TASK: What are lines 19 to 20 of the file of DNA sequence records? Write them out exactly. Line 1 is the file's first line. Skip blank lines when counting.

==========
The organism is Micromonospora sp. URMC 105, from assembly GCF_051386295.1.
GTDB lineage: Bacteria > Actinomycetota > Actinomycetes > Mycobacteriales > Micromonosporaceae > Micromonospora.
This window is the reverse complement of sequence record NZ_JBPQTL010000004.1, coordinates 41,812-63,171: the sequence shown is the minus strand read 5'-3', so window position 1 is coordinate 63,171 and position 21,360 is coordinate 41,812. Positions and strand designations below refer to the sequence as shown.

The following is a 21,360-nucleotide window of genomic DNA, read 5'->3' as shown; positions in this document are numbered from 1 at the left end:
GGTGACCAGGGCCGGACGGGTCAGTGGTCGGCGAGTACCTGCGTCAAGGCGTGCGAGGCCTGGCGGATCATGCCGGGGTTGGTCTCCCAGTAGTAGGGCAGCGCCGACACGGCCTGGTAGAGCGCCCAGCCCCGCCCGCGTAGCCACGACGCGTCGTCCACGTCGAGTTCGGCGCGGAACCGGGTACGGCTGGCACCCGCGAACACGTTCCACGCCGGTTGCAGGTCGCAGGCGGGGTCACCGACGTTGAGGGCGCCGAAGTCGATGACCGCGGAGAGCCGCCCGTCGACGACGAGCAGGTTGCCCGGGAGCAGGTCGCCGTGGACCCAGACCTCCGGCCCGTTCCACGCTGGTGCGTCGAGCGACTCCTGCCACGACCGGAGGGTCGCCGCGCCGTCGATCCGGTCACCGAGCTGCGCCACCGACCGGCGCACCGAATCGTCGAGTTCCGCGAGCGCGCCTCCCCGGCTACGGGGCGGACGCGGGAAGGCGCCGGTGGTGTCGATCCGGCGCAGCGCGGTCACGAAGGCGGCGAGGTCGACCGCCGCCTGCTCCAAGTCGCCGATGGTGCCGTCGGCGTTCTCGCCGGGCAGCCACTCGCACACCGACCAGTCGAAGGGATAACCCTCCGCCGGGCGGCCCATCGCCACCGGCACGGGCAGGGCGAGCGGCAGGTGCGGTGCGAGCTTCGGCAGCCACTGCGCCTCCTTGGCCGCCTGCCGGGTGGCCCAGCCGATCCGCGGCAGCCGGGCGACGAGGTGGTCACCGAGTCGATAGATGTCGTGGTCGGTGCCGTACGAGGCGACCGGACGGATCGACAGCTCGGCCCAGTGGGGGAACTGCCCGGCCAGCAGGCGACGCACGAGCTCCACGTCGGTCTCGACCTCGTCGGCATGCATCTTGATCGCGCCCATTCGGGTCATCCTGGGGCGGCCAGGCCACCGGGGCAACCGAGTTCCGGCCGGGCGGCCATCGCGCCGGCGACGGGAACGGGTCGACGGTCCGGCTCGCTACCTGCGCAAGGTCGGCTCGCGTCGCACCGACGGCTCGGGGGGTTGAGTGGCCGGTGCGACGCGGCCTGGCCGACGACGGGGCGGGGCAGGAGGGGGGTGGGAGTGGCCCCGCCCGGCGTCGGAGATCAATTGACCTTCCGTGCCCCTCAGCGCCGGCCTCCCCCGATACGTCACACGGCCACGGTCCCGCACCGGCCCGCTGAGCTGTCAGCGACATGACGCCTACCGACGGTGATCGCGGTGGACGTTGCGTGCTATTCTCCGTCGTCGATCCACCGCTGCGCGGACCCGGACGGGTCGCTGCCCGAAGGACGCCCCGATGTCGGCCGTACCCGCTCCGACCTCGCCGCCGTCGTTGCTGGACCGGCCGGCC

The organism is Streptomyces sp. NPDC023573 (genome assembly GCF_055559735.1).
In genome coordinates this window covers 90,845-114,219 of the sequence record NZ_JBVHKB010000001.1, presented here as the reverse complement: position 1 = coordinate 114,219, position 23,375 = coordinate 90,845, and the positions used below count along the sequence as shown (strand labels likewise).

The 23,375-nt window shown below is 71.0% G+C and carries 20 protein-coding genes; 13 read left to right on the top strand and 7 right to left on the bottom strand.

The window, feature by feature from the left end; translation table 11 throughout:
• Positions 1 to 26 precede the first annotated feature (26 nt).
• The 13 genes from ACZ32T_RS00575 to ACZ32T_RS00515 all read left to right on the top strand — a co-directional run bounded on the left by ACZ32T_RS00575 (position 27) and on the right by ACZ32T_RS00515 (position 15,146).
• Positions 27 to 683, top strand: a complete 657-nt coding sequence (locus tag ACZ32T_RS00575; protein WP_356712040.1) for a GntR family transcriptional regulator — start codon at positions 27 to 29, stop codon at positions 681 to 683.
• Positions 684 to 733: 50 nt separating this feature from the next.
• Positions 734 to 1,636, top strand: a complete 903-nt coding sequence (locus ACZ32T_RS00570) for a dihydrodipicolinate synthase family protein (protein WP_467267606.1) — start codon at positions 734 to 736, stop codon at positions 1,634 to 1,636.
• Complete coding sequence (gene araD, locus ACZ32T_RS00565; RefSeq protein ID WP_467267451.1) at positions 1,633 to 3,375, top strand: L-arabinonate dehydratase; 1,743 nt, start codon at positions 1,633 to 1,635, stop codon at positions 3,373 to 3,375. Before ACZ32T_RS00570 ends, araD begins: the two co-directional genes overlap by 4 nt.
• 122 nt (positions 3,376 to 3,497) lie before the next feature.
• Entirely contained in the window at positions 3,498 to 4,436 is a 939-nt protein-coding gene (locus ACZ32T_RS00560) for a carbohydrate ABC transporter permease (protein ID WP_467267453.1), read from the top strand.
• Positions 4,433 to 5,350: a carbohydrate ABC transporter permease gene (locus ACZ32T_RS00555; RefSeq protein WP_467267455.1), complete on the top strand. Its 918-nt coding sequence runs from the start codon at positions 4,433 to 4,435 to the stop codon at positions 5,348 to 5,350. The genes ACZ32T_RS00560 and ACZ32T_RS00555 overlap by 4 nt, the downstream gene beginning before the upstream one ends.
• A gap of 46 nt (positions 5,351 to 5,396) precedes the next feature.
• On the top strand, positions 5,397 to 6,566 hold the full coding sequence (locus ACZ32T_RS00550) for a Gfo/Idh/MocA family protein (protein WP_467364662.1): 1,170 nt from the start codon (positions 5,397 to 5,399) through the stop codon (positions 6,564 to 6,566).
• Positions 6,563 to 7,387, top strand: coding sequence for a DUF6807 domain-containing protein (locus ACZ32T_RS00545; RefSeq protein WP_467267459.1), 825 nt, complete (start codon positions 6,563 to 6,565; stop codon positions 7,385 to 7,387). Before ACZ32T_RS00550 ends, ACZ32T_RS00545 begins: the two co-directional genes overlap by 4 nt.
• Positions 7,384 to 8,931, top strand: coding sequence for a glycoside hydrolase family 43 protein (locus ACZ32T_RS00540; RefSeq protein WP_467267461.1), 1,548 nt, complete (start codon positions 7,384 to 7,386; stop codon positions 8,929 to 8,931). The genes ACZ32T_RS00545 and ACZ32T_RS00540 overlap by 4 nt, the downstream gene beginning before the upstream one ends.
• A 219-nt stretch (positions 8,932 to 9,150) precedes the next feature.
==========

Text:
• A gap of 46 nt (positions 5,351 to 5,396) precedes the next feature.
• On the top strand, positions 5,397 to 6,566 hold the full coding sequence (locus ACZ32T_RS00550) for a Gfo/Idh/MocA family protein (protein WP_467364662.1): 1,170 nt from the start codon (positions 5,397 to 5,399) through the stop codon (positions 6,564 to 6,566).